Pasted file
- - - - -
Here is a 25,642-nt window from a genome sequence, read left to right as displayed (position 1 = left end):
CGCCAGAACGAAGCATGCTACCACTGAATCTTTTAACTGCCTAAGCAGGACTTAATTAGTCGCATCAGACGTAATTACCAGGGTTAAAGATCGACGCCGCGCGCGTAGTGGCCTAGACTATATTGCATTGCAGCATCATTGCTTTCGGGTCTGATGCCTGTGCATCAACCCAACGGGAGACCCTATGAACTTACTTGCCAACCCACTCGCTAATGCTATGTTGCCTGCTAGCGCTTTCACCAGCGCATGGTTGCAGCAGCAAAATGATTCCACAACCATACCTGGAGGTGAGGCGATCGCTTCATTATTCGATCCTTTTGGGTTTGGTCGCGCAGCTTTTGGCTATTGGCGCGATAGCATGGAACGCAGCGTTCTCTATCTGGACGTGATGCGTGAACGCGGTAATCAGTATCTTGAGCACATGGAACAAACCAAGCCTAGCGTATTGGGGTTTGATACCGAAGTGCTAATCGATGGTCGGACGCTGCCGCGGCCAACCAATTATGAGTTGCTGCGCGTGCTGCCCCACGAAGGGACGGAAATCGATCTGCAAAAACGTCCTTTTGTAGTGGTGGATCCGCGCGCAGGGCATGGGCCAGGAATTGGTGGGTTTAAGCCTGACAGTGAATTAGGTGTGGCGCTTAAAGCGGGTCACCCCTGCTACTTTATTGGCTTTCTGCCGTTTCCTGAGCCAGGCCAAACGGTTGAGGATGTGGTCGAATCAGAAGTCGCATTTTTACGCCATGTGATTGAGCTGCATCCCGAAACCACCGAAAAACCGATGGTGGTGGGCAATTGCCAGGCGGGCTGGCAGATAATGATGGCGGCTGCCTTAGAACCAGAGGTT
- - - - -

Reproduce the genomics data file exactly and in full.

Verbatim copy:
Here is a 25,642-nt window from a genome sequence, read left to right as displayed (position 1 = left end):
CGCCAGAACGAAGCATGCTACCACTGAATCTTTTAACTGCCTAAGCAGGACTTAATTAGTCGCATCAGACGTAATTACCAGGGTTAAAGATCGACGCCGCGCGCGTAGTGGCCTAGACTATATTGCATTGCAGCATCATTGCTTTCGGGTCTGATGCCTGTGCATCAACCCAACGGGAGACCCTATGAACTTACTTGCCAACCCACTCGCTAATGCTATGTTGCCTGCTAGCGCTTTCACCAGCGCATGGTTGCAGCAGCAAAATGATTCCACAACCATACCTGGAGGTGAGGCGATCGCTTCATTATTCGATCCTTTTGGGTTTGGTCGCGCAGCTTTTGGCTATTGGCGCGATAGCATGGAACGCAGCGTTCTCTATCTGGACGTGATGCGTGAACGCGGTAATCAGTATCTTGAGCACATGGAACAAACCAAGCCTAGCGTATTGGGGTTTGATACCGAAGTGCTAATCGATGGTCGGACGCTGCCGCGGCCAACCAATTATGAGTTGCTGCGCGTGCTGCCCCACGAAGGGACGGAAATCGATCTGCAAAAACGTCCTTTTGTAGTGGTGGATCCGCGCGCAGGGCATGGGCCAGGAATTGGTGGGTTTAAGCCTGACAGTGAATTAGGTGTGGCGCTTAAAGCGGGTCACCCCTGCTACTTTATTGGCTTTCTGCCGTTTCCTGAGCCAGGCCAAACGGTTGAGGATGTGGTCGAATCAGAAGTCGCATTTTTACGCCATGTGATTGAGCTGCATCCCGAAACCACCGAAAAACCGATGGTGGTGGGCAATTGCCAGGCGGGCTGGCAGATAATGATGGCGGCTGCCTTAGAACCAGAGGTT